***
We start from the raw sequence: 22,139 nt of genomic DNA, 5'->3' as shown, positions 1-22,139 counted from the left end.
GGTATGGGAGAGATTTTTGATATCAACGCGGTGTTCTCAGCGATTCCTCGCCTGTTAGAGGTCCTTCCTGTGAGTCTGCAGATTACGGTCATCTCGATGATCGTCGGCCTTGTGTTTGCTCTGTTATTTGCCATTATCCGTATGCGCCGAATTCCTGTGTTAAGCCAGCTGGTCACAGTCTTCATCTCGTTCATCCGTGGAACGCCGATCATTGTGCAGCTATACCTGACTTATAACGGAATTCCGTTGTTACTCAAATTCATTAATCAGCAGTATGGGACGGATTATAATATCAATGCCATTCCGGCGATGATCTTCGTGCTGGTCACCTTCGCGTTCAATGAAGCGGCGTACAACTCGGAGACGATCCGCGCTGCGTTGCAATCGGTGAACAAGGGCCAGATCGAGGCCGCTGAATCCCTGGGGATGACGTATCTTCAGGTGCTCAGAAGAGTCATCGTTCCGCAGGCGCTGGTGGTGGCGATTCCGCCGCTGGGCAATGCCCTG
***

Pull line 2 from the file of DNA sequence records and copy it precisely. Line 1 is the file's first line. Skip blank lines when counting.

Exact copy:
GGTATGGGAGAGATTTTTGATATCAACGCGGTGTTCTCAGCGATTCCTCGCCTGTTAGAGGTCCTTCCTGTGAGTCTGCAGATTACGGTCATCTCGATGATCGTCGGCCTTGTGTTTGCTCTGTTATTTGCCATTATCCGTATGCGCCGAATTCCTGTGTTAAGCCAGCTGGTCACAGTCTTCATCTCGTTCATCCGTGGAACGCCGATCATTGTGCAGCTATACCTGACTTATAACGGAATTCCGTTGTTACTCAAATTCATTAATCAGCAGTATGGGACGGATTATAATATCAATGCCATTCCGGCGATGATCTTCGTGCTGGTCACCTTCGCGTTCAATGAAGCGGCGTACAACTCGGAGACGATCCGCGCTGCGTTGCAATCGGTGAACAAGGGCCAGATCGAGGCCGCTGAATCCCTGGGGATGACGTATCTTCAGGTGCTCAGAAGAGTCATCGTTCCGCAGGCGCTGGTGGTGGCGATTCCGCCGCTGGGCAATGCCCTG